• If creating or running a WMD is so profitable, how can we push back against them?

By making them less profitable.  The only way I see to do this is to require some human intervention in the decision processes these algorithms facilitate.  Making a person responsible for verifying the algorithmic outputs would at least improve accountability.  In the event of egregious harms, the person who signed off on the algorithmic output could be held to account for his or her decision.

  • Do you find other university ranking schemes to be preferable to the US News one, either personally or within this book’s argument?

I don’t know enough about them to say.

  • At one point the author suggests that gaming the US News ranking might not be bad for a university, as “most of the proxies… reflect a school’s overall quality to some degree” (58).  Do you agree?

This doesn’t matter.  Even if the proxies are good proxies, the fact that it’s a ranking system creates the arms race condition which forces colleges to game the system aggressively by doing things like rejecting qualified applicants who are unlikely to enroll.  O’Neil discusses this decline of the safety school.  The root of the problem is the role of reputation in the whole system.


Not surprisingly the discussion of college rankings in Chapter 3 resonated strongly with me for two reasons:

I applied to colleges just at the end of Ivy League collusion on financial aid offers.  I wonder how much the early effects of the US News rankings might have affected me as an Ivy League applicant.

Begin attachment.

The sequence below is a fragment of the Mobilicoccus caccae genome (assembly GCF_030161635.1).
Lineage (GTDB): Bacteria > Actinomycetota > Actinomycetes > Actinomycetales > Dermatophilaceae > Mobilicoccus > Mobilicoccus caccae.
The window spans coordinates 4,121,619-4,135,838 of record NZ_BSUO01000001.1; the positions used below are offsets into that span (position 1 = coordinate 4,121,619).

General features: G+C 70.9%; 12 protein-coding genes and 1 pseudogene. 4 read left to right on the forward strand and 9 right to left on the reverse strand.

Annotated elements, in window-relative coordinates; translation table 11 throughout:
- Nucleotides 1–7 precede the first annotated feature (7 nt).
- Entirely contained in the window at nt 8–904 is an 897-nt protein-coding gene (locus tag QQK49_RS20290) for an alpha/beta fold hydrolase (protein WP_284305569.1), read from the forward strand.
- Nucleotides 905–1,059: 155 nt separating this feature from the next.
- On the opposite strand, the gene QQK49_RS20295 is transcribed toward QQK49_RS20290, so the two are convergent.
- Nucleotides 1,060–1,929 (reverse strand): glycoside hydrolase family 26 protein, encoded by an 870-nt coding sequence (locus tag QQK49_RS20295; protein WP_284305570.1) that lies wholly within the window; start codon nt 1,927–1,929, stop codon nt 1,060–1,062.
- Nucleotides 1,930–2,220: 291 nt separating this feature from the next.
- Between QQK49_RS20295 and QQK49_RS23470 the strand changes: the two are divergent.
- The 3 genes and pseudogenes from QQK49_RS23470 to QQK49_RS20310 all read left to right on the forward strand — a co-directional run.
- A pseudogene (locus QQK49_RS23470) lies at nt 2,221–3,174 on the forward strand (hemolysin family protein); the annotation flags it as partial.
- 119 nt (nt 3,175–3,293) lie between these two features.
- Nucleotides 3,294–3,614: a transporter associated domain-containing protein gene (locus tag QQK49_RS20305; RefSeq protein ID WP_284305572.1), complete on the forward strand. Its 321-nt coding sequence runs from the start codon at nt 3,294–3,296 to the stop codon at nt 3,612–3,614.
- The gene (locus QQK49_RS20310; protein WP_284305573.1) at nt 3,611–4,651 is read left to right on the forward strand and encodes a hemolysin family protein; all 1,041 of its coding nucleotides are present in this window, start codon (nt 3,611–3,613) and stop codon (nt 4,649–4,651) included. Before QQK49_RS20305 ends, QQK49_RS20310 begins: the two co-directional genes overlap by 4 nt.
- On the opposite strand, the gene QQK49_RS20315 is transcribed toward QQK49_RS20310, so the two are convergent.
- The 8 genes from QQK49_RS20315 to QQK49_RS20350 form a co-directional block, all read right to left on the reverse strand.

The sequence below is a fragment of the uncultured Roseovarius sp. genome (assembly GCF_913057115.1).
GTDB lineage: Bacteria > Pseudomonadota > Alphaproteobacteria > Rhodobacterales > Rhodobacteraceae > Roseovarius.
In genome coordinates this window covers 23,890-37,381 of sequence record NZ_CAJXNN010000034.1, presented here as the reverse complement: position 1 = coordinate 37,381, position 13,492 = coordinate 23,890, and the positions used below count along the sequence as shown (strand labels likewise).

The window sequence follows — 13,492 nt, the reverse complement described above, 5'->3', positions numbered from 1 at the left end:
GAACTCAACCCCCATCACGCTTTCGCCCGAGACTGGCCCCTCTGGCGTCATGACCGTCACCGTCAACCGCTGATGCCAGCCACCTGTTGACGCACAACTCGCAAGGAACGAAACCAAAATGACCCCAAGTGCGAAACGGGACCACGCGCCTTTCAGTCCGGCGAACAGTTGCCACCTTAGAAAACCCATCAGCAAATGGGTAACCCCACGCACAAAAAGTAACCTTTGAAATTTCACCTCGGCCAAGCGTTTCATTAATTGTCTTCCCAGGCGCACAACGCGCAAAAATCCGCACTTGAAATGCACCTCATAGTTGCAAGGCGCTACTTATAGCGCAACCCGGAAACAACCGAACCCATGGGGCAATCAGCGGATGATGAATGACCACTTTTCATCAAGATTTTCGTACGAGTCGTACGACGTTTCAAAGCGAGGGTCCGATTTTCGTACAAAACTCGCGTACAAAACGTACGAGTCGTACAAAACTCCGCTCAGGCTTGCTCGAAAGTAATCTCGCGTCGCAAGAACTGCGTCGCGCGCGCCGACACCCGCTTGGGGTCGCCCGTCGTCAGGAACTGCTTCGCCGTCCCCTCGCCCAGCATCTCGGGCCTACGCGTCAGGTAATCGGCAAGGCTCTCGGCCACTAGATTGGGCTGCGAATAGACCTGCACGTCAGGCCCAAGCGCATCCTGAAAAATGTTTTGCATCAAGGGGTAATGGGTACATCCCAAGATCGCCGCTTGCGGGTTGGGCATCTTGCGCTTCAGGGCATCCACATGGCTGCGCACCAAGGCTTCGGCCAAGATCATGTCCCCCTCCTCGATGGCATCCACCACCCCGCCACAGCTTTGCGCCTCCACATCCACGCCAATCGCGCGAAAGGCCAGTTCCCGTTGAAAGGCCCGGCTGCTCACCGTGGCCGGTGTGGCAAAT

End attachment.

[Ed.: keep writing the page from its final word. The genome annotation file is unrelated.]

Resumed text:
As the parent of teenagers, I had only a vague sense of how the admissions process has changed since I was a college applicant. I worry for my children.

 

Note:

“However, when you create a model from proxies, it is far simpler for people to game it.” (55)

 

Weapons of Math Destruction Part 1

Bryan Alexander is facilitating an online book club reading of Cathy O’Neil’s Weapons of Math Destruction: How Big Data Increases Inequality and Threatens Democracy.  I am about two weeks behind (typical), so I will focus on just a couple of his questions for Part 1.

A. “What would it take for an education algorithm to meet all of O’Neil’s criteria for not doing damage?”

The big problem with  almost all educational measurement is the use of clumsy at best proxies (O’Neil uses the term) for the learning  we want to measure.  Since the fundamental output metric is a test with all the possibilities for manipulation that suggests, when we then try to measure what input changes improve that output we are are at least two levels of abstraction removed. Until we can measure educational outcomes some way other than by means of a crude manipulable proxy, I’m not sure we can fix this.

B. “What are the best ways to address the problem of “false positives”, of exceptionally bad results, of anomalies?”

I think the best way to solve this problem is to place some limits (preferably not determined by an algorithm) on the kinds of decisions we allow algorithms to make without human input.  The potential harm of a bad book recommendation from Amazon is much lower.  That probably means  thoughtful review of every adverse algorithmic recommendation by at least one live human being. Of course, thus undermines the efficiency and scale that algorithms are designed to create.  An important step is to acknowledge that algorithms are not neutral even if they manage not to be arbitrary.  They encoded the assumptions and biases of their creators, and acknowledging those assumptions and biases is a key part of the design process.

The DC schools example draws attention to the importance of checking for flawed input data.  After all, the algorithm is only as accurate as the data you feed it.

Notes: O’Neil’s three criteria for a Weapon of Math Destruction are “opacity, scale, and damage.” She uses the initialism WMD.  I wish she had come up with something else, because of the namespace confusion with chemical, biological and nuclear weapons.

Opacity makes me think of Frank Pasquale’s The Black Box Society, which I haven’t read yet.  The synopses of Pasquale’s book make me wonder how his and O’Neil’s work intersect.